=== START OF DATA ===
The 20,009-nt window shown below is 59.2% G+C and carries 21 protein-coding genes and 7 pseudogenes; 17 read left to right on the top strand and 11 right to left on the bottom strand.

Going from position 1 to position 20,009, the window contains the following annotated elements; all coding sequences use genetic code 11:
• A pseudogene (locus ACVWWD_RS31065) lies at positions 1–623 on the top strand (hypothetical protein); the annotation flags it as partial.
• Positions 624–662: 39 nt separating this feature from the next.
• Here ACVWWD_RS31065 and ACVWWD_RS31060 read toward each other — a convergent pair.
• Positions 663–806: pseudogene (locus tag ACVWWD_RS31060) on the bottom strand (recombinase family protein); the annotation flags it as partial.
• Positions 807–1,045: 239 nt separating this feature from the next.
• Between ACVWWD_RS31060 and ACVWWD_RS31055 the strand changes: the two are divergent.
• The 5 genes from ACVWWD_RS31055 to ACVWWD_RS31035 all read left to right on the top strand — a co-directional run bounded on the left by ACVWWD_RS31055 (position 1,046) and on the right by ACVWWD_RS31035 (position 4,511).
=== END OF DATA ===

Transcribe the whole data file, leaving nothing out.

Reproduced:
The 20,009-nt window shown below is 59.2% G+C and carries 21 protein-coding genes and 7 pseudogenes; 17 read left to right on the top strand and 11 right to left on the bottom strand.

Going from position 1 to position 20,009, the window contains the following annotated elements; all coding sequences use genetic code 11:
• A pseudogene (locus ACVWWD_RS31065) lies at positions 1–623 on the top strand (hypothetical protein); the annotation flags it as partial.
• Positions 624–662: 39 nt separating this feature from the next.
• Here ACVWWD_RS31065 and ACVWWD_RS31060 read toward each other — a convergent pair.
• Positions 663–806: pseudogene (locus tag ACVWWD_RS31060) on the bottom strand (recombinase family protein); the annotation flags it as partial.
• Positions 807–1,045: 239 nt separating this feature from the next.
• Between ACVWWD_RS31060 and ACVWWD_RS31055 the strand changes: the two are divergent.
• The 5 genes from ACVWWD_RS31055 to ACVWWD_RS31035 all read left to right on the top strand — a co-directional run bounded on the left by ACVWWD_RS31055 (position 1,046) and on the right by ACVWWD_RS31035 (position 4,511).